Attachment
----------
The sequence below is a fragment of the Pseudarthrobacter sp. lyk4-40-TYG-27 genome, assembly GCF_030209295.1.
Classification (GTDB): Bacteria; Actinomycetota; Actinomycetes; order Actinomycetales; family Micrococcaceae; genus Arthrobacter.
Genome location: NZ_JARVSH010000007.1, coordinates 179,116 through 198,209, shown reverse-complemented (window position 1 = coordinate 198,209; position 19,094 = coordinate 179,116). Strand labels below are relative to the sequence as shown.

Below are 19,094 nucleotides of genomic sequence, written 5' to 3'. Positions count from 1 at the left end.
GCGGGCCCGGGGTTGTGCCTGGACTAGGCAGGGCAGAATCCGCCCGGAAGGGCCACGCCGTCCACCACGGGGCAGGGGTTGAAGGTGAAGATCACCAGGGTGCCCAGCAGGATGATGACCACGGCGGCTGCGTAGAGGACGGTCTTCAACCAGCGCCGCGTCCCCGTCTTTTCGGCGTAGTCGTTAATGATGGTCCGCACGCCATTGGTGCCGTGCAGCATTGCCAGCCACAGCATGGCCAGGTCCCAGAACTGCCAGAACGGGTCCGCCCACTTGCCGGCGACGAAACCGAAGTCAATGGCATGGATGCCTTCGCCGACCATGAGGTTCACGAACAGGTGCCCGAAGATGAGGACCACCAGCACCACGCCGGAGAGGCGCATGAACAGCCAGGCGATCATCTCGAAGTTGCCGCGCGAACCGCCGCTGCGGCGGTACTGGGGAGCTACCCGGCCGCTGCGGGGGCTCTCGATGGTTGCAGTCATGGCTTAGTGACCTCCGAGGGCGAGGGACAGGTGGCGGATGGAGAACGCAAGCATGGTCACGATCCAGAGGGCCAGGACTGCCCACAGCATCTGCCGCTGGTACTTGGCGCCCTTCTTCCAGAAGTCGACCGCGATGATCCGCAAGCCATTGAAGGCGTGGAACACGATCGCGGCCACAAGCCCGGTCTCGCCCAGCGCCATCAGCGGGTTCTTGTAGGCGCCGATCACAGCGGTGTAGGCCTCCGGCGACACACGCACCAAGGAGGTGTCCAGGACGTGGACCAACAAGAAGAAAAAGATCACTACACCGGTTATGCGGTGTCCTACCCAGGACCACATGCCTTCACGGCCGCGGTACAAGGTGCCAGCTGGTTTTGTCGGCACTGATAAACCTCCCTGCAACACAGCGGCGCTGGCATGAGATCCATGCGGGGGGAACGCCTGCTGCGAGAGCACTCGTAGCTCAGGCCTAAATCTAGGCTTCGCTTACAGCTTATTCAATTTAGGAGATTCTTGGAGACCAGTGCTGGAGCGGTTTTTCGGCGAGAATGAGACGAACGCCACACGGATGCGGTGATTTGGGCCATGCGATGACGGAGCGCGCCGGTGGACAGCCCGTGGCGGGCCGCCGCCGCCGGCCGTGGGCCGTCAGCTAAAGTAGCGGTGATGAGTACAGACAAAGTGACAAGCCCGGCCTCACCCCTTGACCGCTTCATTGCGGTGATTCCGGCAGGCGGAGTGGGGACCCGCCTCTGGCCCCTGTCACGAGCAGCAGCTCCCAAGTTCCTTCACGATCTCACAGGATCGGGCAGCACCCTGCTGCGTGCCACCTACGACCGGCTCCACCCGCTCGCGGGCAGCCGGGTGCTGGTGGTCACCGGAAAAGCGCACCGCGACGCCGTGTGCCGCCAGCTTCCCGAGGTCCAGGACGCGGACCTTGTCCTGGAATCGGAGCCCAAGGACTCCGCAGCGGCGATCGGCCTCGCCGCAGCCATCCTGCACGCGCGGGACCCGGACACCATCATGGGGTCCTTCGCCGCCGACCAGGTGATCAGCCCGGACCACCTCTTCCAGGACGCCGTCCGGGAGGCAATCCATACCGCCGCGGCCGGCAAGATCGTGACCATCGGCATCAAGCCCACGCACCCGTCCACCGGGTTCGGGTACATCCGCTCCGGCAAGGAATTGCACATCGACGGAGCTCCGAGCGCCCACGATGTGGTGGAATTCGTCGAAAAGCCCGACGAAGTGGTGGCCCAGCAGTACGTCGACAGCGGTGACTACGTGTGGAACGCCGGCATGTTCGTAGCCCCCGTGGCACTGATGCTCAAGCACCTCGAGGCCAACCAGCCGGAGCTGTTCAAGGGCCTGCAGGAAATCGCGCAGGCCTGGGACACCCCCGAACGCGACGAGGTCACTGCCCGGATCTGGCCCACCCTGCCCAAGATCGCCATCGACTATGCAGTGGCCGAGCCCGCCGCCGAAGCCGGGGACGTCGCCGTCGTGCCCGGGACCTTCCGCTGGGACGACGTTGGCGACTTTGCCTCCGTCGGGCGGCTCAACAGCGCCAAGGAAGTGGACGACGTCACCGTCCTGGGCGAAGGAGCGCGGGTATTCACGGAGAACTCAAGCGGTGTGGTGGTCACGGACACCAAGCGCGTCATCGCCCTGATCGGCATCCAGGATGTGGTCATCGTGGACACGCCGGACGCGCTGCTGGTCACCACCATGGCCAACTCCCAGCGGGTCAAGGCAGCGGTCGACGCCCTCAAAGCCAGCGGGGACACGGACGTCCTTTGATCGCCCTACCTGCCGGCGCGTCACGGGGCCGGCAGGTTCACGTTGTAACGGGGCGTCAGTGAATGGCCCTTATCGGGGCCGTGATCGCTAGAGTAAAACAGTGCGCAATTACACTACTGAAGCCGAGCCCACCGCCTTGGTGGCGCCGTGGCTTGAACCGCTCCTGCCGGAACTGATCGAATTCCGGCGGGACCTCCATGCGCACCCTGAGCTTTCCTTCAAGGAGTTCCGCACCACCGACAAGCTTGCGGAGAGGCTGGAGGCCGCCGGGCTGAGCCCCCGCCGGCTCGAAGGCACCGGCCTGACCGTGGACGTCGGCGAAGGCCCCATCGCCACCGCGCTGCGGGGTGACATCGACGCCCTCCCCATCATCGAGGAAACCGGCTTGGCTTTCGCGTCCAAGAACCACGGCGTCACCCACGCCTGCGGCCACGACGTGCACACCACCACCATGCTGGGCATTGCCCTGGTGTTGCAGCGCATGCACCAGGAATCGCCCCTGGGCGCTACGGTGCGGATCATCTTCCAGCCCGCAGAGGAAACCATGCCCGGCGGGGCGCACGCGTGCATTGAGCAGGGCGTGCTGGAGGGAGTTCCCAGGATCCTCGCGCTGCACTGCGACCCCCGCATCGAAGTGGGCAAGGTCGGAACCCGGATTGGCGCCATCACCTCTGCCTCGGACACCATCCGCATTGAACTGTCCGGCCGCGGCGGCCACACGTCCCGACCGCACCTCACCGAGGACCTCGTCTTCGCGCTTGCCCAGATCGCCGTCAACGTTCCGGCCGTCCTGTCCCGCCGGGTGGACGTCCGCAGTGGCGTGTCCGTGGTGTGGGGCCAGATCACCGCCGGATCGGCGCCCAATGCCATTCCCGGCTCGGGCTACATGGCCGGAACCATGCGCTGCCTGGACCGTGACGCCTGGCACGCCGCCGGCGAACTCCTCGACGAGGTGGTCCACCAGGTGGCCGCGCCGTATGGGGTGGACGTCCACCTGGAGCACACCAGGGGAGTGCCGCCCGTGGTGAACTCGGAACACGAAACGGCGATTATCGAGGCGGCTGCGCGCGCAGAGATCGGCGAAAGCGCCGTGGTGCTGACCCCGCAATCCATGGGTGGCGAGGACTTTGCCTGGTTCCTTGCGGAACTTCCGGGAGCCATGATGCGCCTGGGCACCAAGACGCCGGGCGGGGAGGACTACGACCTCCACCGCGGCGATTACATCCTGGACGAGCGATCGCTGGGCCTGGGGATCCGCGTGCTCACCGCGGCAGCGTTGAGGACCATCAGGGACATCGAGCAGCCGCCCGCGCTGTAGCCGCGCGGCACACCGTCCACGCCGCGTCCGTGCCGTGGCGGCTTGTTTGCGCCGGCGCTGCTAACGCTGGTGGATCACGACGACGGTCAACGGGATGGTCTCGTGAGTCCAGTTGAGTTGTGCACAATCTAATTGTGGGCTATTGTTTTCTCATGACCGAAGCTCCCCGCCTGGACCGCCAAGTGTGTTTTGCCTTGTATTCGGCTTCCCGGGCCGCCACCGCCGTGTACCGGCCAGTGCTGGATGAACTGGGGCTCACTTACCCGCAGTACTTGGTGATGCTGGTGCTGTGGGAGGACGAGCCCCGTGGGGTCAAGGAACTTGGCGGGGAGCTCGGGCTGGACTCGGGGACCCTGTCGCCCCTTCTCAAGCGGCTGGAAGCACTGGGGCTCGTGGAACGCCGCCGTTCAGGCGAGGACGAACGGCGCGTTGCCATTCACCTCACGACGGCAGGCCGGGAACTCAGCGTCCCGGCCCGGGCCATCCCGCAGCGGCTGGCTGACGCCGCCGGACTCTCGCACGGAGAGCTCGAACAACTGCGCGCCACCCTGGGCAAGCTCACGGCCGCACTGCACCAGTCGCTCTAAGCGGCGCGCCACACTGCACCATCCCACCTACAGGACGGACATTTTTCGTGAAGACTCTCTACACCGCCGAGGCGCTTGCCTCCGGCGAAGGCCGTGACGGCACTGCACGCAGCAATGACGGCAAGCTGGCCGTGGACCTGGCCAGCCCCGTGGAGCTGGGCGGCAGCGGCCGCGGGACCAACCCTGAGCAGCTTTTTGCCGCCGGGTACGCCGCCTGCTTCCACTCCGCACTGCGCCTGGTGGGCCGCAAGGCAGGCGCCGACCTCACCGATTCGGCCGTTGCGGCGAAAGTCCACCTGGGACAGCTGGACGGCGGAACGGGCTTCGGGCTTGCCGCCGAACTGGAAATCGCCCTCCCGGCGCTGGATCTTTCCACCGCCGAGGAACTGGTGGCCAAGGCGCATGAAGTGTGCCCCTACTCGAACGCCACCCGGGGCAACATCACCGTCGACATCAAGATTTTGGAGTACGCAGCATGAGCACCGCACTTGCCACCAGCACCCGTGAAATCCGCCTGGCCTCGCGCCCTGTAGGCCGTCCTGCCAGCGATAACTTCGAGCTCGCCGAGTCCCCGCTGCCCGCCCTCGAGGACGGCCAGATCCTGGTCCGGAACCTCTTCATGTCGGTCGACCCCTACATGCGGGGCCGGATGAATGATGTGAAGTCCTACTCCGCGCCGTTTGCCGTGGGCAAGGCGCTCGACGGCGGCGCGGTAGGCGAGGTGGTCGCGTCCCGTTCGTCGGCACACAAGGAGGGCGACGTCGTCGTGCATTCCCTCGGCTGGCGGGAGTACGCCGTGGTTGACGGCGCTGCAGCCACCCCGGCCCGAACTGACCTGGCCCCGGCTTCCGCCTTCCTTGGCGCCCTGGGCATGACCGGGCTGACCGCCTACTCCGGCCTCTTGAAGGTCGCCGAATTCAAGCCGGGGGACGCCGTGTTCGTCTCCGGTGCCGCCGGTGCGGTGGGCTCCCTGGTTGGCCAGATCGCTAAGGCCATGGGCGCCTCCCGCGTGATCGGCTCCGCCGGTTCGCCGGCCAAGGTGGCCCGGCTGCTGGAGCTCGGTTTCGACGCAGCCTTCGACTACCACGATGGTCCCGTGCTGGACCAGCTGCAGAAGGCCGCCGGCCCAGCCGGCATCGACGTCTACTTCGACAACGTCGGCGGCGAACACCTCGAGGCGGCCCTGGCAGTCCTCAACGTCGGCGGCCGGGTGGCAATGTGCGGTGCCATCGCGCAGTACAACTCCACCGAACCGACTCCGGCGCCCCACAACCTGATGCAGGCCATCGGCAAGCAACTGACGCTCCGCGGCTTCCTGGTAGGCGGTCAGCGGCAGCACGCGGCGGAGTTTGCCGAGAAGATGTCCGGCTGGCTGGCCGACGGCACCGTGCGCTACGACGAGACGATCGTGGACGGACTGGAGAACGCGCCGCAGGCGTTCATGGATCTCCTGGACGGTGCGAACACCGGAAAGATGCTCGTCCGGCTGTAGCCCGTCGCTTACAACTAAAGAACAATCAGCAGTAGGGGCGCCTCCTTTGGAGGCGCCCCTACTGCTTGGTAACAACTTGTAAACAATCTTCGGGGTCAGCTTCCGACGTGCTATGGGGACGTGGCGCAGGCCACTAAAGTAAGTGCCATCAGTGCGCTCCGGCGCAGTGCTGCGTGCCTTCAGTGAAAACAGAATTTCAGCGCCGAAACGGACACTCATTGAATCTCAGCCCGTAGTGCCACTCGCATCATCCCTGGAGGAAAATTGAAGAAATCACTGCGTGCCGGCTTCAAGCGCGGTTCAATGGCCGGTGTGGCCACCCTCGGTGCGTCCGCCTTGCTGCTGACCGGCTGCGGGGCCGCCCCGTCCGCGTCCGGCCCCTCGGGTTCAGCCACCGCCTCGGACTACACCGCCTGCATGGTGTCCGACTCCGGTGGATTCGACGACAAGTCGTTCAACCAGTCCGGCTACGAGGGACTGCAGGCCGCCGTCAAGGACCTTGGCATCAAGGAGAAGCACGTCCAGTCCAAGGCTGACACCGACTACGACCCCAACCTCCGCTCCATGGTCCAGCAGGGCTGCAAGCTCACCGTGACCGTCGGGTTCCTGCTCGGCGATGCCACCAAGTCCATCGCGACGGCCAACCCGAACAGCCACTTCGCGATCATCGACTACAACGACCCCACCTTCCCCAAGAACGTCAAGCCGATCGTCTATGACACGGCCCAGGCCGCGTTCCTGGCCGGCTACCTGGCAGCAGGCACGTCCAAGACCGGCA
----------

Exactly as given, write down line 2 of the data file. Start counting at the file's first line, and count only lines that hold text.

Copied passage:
Classification (GTDB): Bacteria; Actinomycetota; Actinomycetes; order Actinomycetales; family Micrococcaceae; genus Arthrobacter.